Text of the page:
Publisher: Penguin Group (USA)
Publication date: 9/4/2012
Series: Century Trilogy , #1
Ken Follett’s magnificent new historical epic begins, as five interrelated families move through the momentous dramas of the First World War, the Russian Revolution, and the struggle for women’s suffrage.
A thirteen-year-old Welsh boy enters a man’s world in the mining pits.…An American law student rejected in love finds a surprising new career in Woodrow Wilson’s White House.… A housekeeper for the aristocratic Fitzherberts takes a fateful step above her station, while Lady Maud Fitzherbert herself crosses deep into forbidden territory when she falls in love with a German spy.…And two orphaned Russian brothers embark on radically different paths when their plan to emigrate to America falls afoul of war, conscription, and revolution.
From the dirt and danger of a coal mine to the glittering chandeliers of a palace, from the corridors of power to the bedrooms of the mighty, Fall of Giants takes us into the inextricably entangled fates of five families—and into a century that we thought we knew, but that now will never seem the same again.…
I just finished this novel a couple days ago. It took me forever to get through it. Normally, the set of criteria I use to rate a book includes length of time it takes me to read it. I'm a fast reader, especially when I love a book. Still this book is 960 pages long and that should take anybody more than a day to read. But the reason why it took me so long is because I had to put it down at times. You know when you're watching the movie Titanic and you know it inevitably ends in tragedy but you still wish that they'd just make that stinking course correction a little sooner and a little faster? Well, that's how I felt reading this book. I know the course of events surrounding World War I and I hoped that they would find an alternative to war clear up until the fighting began. I stressed myself out reading this book and therefore, I had to give myself a break from it from time to time.
Follett is a strong story teller. He clearly cares about his subject matter and writes accurate history. I know because I looked up quite a few events in the book to see if they were actually true or not. I don't have a strong grasp of World War I, sadly enough. I know even less about the Russian Revolution and the various economies and politics of other countries. Where Follett lacks, in my opinion, is character development. It's obvious that telling the story, the actual events, is his focus and the characters are secondary. This is the only reason why I would not rate this book a five out of five. I also thought that when he was wrapping up the ending, he did it a little too neatly and he also did it quickly like it was a task to get through, something on a checklist. Overall, I found it to be a good read and would recommend it to history buff and Follett's fans, but Follett will never be one of my favorite authors.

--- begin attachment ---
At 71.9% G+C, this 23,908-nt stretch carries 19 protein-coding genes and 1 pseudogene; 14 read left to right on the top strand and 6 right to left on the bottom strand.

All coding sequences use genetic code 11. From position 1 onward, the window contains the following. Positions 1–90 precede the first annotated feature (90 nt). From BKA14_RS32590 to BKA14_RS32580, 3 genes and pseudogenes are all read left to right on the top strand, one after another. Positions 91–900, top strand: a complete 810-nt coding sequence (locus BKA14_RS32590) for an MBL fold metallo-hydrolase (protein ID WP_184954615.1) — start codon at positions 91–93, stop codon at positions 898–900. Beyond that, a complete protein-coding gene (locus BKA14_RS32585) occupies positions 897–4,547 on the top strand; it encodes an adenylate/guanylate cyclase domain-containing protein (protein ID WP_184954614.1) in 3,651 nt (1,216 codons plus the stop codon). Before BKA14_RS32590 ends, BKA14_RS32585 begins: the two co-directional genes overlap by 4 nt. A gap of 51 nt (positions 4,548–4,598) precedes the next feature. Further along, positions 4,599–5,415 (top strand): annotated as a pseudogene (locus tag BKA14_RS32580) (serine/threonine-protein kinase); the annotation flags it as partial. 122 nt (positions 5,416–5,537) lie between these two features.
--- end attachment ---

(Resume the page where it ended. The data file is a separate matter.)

I'm ambivalent about reading the rest of the series. I love the time period in which Fall of Giants takes place (Thank you Downton Abbey) but I'm not all that interested in modern history after 1930. If I cared more about Follett's characters and what happens to them and their future generations, I'd have Winter of the World lined up on my Nook app but instead, I'm rereading another series. I'll probably read the second and third book in this series eventually, when I'm stumped for something to read.